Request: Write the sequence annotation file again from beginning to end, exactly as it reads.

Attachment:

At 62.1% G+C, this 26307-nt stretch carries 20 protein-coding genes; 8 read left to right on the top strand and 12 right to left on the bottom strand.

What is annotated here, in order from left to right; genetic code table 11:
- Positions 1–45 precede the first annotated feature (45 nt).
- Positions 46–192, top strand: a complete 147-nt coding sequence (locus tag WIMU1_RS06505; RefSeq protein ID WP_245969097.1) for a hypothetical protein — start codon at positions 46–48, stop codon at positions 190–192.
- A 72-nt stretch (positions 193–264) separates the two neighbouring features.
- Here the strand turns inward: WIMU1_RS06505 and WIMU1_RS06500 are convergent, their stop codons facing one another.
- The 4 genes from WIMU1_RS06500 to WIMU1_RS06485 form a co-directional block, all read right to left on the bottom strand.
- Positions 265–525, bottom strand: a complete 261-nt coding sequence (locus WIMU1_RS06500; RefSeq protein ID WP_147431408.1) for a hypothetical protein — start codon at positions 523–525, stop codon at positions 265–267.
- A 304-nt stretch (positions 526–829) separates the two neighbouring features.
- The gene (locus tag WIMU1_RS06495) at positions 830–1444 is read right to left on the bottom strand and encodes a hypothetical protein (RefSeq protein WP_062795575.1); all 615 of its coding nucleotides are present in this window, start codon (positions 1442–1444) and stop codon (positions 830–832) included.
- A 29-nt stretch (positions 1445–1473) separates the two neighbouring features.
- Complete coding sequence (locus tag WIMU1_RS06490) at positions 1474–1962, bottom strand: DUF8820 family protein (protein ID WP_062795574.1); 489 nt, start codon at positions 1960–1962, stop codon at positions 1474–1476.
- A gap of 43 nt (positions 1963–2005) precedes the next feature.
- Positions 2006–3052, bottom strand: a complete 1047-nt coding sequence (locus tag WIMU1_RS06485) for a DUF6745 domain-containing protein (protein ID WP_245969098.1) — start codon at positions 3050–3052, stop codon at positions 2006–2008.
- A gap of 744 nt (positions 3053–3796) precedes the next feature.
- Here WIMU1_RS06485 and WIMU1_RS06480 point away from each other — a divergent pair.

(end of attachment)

At 62.1% G+C, this 26307-nt stretch carries 20 protein-coding genes; 8 read left to right on the top strand and 12 right to left on the bottom strand.

What is annotated here, in order from left to right; genetic code table 11:
- Positions 1–45 precede the first annotated feature (45 nt).
- Positions 46–192, top strand: a complete 147-nt coding sequence (locus tag WIMU1_RS06505; RefSeq protein ID WP_245969097.1) for a hypothetical protein — start codon at positions 46–48, stop codon at positions 190–192.
- A 72-nt stretch (positions 193–264) separates the two neighbouring features.
- Here the strand turns inward: WIMU1_RS06505 and WIMU1_RS06500 are convergent, their stop codons facing one another.
- The 4 genes from WIMU1_RS06500 to WIMU1_RS06485 form a co-directional block, all read right to left on the bottom strand.
- Positions 265–525, bottom strand: a complete 261-nt coding sequence (locus WIMU1_RS06500; RefSeq protein ID WP_147431408.1) for a hypothetical protein — start codon at positions 523–525, stop codon at positions 265–267.
- A 304-nt stretch (positions 526–829) separates the two neighbouring features.
- The gene (locus tag WIMU1_RS06495) at positions 830–1444 is read right to left on the bottom strand and encodes a hypothetical protein (RefSeq protein WP_062795575.1); all 615 of its coding nucleotides are present in this window, start codon (positions 1442–1444) and stop codon (positions 830–832) included.
- A 29-nt stretch (positions 1445–1473) separates the two neighbouring features.
- Complete coding sequence (locus tag WIMU1_RS06490) at positions 1474–1962, bottom strand: DUF8820 family protein (protein ID WP_062795574.1); 489 nt, start codon at positions 1960–1962, stop codon at positions 1474–1476.
- A gap of 43 nt (positions 1963–2005) precedes the next feature.
- Positions 2006–3052, bottom strand: a complete 1047-nt coding sequence (locus tag WIMU1_RS06485) for a DUF6745 domain-containing protein (protein ID WP_245969098.1) — start codon at positions 3050–3052, stop codon at positions 2006–2008.
- A gap of 744 nt (positions 3053–3796) precedes the next feature.
- Here WIMU1_RS06485 and WIMU1_RS06480 point away from each other — a divergent pair.